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Mexico has not carried out all arrest orders in missing students case, experts say

MEXICO CITY (Reuters) – Mexican officials have not carried out all the arrests ordered in the probe of the 2014 disappearance of 43 students, an independent expert panel said on Friday, flagging concern over the slow efforts to resolve one of Mexico’s most notorious human rights scandals.

“We have insisted on the need for verifying and carrying out these arrest orders,” Angela Buitrago, one of two current members of the Interdisciplinary Group of Independent Experts (GIEI), said in a news conference.

Some of the people who have still not been detained are public officials, she added. She did not detail how many arrests are still pending. A GIEI report accompanying the news conference said some of the orders date back more than six months.

The Attorney General’s office did not respond to a request for comment.

Prosecutors last year called for the arrests of 83 military, police and government officials, among others, but 21 of the arrest orders were later withdrawn, which the GIEI at the time contested, calling the action “incomprehensible.”

It also accused the government of interfering with the probe and blocking the investigation.

Buitrago added that GIEI has now sent evidence to prosecutors supporting the arrest orders that were dropped.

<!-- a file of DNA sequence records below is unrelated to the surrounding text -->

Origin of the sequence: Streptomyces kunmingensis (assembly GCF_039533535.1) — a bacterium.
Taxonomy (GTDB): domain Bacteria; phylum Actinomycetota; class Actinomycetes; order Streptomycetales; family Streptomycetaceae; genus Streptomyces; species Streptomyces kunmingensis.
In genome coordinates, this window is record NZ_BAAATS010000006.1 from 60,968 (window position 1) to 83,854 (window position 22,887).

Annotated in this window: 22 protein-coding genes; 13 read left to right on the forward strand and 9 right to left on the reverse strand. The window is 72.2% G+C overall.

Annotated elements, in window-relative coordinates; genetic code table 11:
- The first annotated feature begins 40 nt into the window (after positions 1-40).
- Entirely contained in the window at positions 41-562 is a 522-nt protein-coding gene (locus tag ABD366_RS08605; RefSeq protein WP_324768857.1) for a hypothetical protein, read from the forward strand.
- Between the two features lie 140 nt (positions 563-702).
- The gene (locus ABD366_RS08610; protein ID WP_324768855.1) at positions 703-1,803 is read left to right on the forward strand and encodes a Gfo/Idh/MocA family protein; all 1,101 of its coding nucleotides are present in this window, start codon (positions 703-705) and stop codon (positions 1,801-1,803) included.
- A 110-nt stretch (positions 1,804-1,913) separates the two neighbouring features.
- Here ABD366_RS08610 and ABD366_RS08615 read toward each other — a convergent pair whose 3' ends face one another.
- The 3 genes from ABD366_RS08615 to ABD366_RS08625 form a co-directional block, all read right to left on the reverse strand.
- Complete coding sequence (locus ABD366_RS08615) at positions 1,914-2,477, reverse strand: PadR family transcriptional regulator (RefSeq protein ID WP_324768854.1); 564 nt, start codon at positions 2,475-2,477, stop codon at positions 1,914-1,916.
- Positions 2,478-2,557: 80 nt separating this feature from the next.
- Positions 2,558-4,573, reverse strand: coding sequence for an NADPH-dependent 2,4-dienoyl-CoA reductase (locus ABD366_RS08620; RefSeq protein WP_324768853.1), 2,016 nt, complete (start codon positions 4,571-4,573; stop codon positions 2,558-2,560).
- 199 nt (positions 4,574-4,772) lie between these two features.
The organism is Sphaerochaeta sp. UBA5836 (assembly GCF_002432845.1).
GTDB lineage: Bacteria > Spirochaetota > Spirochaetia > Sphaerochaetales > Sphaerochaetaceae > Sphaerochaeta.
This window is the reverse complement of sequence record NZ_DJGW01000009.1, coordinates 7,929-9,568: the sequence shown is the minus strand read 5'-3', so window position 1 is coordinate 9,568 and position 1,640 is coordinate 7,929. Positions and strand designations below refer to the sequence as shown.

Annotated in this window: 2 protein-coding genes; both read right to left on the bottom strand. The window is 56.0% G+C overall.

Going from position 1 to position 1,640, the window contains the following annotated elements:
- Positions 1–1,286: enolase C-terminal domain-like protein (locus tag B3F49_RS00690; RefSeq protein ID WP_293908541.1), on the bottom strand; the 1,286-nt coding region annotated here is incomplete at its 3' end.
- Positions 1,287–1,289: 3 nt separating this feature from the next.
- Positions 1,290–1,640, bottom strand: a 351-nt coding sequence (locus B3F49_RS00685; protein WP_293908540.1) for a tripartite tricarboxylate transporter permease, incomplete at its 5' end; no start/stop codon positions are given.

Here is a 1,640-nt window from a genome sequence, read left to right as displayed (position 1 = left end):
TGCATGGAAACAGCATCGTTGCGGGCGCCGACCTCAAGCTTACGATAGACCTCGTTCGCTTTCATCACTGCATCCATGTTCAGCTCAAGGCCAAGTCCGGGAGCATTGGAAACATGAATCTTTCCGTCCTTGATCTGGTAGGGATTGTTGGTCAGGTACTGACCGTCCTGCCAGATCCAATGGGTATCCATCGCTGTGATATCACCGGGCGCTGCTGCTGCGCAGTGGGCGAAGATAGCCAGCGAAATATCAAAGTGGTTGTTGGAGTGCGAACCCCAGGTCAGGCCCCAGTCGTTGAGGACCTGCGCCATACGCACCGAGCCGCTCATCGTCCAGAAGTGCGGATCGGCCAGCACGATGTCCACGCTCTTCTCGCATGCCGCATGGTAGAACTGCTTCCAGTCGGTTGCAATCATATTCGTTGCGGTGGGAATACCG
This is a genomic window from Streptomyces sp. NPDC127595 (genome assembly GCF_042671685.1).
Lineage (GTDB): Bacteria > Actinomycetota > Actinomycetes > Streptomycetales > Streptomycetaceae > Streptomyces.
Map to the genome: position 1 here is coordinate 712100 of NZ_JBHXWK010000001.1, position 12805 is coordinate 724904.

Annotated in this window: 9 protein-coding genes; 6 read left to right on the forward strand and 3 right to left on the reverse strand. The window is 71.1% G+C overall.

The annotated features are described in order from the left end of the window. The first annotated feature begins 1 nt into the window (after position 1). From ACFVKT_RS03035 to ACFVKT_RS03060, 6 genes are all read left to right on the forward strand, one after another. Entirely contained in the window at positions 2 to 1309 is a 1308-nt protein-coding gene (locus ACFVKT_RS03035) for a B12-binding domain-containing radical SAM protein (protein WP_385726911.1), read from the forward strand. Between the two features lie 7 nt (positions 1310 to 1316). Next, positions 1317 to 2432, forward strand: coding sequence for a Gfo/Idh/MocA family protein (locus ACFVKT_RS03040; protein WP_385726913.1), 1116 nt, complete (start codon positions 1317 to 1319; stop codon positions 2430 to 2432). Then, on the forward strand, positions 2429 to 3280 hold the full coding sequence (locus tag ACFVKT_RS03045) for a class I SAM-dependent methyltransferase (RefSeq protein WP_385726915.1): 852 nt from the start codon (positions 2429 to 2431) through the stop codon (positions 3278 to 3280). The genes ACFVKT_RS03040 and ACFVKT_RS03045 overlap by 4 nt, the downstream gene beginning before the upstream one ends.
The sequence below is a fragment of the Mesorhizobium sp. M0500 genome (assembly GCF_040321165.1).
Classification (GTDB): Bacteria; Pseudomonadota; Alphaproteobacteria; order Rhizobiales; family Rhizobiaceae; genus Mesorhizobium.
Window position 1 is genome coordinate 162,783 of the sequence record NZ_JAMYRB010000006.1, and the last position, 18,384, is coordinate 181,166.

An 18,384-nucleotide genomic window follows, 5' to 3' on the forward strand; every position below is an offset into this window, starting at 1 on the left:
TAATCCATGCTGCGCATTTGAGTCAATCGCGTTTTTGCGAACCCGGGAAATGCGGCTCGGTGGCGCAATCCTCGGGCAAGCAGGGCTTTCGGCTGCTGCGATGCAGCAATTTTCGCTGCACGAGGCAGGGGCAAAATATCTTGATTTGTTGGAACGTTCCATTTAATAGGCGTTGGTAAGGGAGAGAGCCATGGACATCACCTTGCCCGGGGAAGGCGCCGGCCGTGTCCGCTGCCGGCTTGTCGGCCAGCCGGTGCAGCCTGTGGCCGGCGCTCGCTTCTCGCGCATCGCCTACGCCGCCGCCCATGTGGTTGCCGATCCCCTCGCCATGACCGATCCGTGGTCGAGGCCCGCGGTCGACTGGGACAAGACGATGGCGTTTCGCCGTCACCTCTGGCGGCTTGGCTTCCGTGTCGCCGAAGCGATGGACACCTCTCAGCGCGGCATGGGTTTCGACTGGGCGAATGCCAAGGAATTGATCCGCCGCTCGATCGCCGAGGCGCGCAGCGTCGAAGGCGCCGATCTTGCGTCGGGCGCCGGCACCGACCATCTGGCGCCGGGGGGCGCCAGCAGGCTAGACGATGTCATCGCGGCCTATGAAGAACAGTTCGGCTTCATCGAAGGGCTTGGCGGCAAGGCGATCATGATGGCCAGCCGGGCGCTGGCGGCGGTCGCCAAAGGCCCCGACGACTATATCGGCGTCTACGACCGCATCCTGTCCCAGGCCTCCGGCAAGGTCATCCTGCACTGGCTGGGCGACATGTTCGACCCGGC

“It is evident within the large body of documents that there is a possibility of reactivating many of them,” Buitrago said.

President Andres Manuel Lopez Obrador took office in 2018 vowing to uncover the truth around the suspected abduction and massacre of the 43 students from the Ayotzinapa Rural Teachers’ College, after his predecessor’s inquiry was riddled with errors and abuses.

Last year, a truth commission created by Lopez Obrador called the disappearances a “state crime” and ex-Attorney General Jesus Murillo was accused of torture, forced disappearance and obstruction of justice – the first high-level official to be charged.

The case is still ongoing and Murillo’s lawyers have denied the allegations. 

(Reporting by Lizbeth Diaz and Daina Beth Solomon; Editing by Aurora Ellis)

Disclaimer: This report is auto generated from the Reuters news service. ThePrint holds no responsibilty for its content.

Source: The Print

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